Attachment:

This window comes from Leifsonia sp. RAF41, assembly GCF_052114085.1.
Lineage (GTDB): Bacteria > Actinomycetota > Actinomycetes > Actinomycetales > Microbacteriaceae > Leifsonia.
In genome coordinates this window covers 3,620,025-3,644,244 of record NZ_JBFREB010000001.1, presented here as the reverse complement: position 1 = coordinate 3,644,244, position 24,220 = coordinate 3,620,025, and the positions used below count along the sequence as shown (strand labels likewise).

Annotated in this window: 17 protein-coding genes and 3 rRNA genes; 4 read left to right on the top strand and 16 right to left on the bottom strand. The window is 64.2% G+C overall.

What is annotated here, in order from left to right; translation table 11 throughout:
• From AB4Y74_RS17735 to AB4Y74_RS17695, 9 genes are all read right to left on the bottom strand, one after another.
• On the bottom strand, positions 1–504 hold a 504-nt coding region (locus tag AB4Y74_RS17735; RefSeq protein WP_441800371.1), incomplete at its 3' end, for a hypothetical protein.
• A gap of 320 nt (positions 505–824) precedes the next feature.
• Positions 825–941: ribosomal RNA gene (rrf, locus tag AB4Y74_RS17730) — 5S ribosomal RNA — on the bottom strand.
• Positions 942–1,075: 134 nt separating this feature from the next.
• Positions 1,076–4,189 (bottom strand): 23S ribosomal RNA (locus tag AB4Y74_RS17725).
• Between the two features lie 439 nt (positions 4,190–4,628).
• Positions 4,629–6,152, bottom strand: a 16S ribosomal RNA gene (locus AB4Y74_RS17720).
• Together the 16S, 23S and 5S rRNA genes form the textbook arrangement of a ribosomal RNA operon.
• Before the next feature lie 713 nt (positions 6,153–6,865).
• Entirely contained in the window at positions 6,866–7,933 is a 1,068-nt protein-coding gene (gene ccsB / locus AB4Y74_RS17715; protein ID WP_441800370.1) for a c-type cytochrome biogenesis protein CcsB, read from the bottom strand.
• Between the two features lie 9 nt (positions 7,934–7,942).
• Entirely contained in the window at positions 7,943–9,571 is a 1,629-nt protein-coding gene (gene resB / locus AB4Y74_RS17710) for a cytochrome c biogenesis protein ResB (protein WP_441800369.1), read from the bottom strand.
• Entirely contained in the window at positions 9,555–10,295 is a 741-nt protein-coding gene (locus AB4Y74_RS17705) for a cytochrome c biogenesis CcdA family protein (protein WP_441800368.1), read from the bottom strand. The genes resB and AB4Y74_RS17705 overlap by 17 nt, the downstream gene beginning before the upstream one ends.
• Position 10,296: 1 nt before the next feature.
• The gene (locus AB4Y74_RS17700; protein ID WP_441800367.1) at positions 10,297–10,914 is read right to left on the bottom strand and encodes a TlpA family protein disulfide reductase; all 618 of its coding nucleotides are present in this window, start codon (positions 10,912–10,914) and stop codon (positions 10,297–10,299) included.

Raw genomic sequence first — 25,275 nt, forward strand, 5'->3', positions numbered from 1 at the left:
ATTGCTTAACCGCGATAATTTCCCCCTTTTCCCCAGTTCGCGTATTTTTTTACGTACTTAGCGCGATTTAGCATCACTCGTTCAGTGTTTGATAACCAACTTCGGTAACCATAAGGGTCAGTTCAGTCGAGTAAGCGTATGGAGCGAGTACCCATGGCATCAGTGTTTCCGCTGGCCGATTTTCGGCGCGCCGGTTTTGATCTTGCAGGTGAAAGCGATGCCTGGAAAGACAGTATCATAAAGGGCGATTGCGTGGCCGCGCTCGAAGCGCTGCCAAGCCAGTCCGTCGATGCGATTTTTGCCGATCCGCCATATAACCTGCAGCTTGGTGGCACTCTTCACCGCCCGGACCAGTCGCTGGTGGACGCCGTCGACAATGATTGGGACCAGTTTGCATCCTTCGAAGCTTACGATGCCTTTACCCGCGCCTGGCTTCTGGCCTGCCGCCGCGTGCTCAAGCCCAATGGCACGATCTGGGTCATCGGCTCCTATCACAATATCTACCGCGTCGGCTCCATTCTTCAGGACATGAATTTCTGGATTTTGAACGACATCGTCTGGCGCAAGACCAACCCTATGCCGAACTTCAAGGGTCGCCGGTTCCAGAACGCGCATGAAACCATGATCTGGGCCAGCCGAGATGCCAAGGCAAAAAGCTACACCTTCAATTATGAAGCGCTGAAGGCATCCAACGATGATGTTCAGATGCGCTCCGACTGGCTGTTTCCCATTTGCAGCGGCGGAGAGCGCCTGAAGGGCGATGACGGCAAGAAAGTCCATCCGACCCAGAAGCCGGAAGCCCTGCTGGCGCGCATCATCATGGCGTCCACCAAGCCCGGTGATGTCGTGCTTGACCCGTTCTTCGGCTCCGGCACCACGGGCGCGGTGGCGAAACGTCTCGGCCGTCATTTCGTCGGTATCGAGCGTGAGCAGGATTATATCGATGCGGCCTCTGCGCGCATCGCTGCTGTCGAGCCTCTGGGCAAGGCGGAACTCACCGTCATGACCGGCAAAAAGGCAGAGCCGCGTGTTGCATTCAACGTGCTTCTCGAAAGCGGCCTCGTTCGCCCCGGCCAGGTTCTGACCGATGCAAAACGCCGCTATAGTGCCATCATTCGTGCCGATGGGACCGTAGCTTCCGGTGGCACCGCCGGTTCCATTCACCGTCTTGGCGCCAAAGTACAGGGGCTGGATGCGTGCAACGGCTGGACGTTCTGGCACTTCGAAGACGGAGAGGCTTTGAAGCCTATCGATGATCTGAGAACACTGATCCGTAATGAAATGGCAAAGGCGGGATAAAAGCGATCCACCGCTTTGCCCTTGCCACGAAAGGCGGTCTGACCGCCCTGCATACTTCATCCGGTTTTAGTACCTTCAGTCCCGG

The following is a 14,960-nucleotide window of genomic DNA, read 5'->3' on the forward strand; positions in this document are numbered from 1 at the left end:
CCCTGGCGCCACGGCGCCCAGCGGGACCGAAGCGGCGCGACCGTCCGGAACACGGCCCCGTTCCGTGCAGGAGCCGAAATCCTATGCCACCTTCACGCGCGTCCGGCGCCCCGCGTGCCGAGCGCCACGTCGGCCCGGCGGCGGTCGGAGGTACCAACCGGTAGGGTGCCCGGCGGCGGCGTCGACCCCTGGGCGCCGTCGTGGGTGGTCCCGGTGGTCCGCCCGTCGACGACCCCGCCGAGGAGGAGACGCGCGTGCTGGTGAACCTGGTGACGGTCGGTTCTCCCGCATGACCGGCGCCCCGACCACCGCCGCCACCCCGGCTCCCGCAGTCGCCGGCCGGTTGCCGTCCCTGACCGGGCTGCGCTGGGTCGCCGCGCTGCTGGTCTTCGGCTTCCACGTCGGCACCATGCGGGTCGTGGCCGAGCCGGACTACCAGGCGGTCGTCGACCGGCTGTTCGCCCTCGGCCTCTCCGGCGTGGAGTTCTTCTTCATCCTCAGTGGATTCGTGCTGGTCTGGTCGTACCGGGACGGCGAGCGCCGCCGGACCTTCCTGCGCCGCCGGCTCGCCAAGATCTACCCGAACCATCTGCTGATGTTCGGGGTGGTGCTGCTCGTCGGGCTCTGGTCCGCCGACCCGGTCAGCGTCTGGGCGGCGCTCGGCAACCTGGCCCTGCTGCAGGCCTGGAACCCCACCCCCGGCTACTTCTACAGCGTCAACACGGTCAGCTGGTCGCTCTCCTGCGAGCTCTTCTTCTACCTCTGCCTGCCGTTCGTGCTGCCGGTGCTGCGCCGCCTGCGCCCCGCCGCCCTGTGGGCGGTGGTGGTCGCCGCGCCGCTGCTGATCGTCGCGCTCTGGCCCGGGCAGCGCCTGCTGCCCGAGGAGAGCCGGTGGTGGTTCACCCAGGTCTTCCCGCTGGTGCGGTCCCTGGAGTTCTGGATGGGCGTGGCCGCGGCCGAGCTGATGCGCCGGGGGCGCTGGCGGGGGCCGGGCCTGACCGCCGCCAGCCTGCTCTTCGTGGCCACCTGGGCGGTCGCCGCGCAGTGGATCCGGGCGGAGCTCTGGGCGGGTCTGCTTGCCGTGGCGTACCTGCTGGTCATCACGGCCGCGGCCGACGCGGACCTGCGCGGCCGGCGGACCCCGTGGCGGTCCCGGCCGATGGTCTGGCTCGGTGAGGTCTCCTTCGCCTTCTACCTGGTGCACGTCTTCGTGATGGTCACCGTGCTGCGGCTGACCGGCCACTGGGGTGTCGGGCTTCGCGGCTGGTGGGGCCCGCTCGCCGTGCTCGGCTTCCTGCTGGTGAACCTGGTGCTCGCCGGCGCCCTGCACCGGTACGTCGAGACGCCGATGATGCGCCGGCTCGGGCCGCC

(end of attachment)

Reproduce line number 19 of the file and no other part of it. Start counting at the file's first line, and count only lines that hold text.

• Entirely contained in the window at positions 9,555–10,295 is a 741-nt protein-coding gene (locus AB4Y74_RS17705) for a cytochrome c biogenesis CcdA family protein (protein WP_441800368.1), read from the bottom strand. The genes resB and AB4Y74_RS17705 overlap by 17 nt, the downstream gene beginning before the upstream one ends.